Theatrical release poster
|Directed by||Bill Paxton|
|Produced by||David Blocker
|Written by||Brent Hanley|
|Music by||Brian Tyler|
|Edited by||Arnold Glassman|
David Kirschner Productions
American Entertainment Co.
Cinerenta Medienbeteiligungs KG
|Distributed by||Lions Gate Films|
|Release dates||November 17, 2001 (Deep Ellum Film Festival)|
|Running time||100 minutes|
Frailty is a 2001 psychological thriller film, directed by and starring Bill Paxton, and co-starring Matthew McConaughey. This film is the directorial debut for Paxton. The plot focuses on the strange relationship between two young boys and their fanatically religious father, who believes that he has been commanded by God to kill demons.
A man (Matthew McConaughey) enters the Dallas, Texas FBI office one night and introduces himself as Fenton Meiks. He wants to speak to Agent Wesley Doyle (Powers Boothe) about his belief that his brother Adam (Levi Kreis) is the "God's Hand" serial killer that the FBI have been hunting.
Fenton explains he is only coming forward now because earlier that day, Adam called him to say that he cannot stop the "demons" because there are too many, and shot himself after hanging up. Fenton claims to have buried Adam's body at the Thurman Rose Garden. Doyle is skeptical, and Fenton unfolds through flashback the story of their childhood with their widower father, (Bill Paxton) referred to as Dad.
More than a decade ago, as children, Adam and Fenton lived a bucolic life under the caring attention of Dad. However, one night Dad claims to have had a vision from God that instructs them to find and destroy demons from a list of names provided by an angel to Dad. He's also been provided with special tools: gloves to insulate his hands, a lead pipe to knock the "demons" unconscious, and an ax named "Otis" to "destroy" them. Fenton goes into denial and likens the situation to a bad dream, finding it hard to believe Dad is capable of murder, while Adam wholeheartedly believes Dad to be doing God's work and is keen to help. Dad also tells them that God will protect them from being caught by the authorities and they must keep their activities a strict secret, to be shared by the three of them only.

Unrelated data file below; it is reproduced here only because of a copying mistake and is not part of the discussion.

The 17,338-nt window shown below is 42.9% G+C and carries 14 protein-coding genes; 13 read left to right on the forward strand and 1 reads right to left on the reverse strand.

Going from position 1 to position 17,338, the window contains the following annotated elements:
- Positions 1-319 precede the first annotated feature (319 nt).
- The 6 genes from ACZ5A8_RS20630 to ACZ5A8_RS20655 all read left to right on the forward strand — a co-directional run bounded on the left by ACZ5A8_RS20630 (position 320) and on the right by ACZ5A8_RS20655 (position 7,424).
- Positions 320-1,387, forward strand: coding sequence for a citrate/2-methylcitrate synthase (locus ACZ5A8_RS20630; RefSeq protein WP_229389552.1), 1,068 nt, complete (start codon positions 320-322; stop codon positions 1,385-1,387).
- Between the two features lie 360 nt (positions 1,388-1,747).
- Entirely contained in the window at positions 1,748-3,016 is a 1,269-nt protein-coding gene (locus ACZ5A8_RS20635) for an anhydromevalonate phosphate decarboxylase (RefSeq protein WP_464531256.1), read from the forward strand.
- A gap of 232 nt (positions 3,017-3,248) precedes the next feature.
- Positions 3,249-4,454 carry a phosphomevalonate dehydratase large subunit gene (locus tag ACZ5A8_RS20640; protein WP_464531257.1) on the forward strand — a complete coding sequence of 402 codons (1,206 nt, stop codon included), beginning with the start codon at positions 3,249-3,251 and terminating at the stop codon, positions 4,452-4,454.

Soon after, Dad captures his first victim and when he touches her, Dad claims to "see" the sins she has committed before using Otis to "destroy" her. Fenton is horrified but Adam claims he can "see" the woman's sins as well, which leads to Fenton accusing his brother of being brainwashed. The victim is buried outdoors in Thurman Rose Garden, which is adjacent to the Meiks' house.
When Dad kidnaps another victim and orders Fenton to "destroy" him, Fenton flees and informs the town sheriff (Luke Askew). Dad ends up killing the sheriff, blaming Fenton for the act that he believes to be "murder" unlike the previous killings. Dad then tearfully confesses that the angel told him that Fenton is also a demon and must be slain. But Dad has faith in Fenton so he instead locks Fenton in the cellar, thinking that Fenton can be redeemed. After more than a week, Fenton nearly starves to death and is only released when he says he had a "vision of God" and now understands what he needs to do.
Shortly after, Fenton, Adam and Dad track down and capture another "demon". This time, Fenton is given Otis to decapitate the man, but Fenton instead kills Dad with the ax. Fenton then moves to release the captured man, but Adam grabs the ax and slays the "demon", thus completing his father's work as Fenton looks on horrified.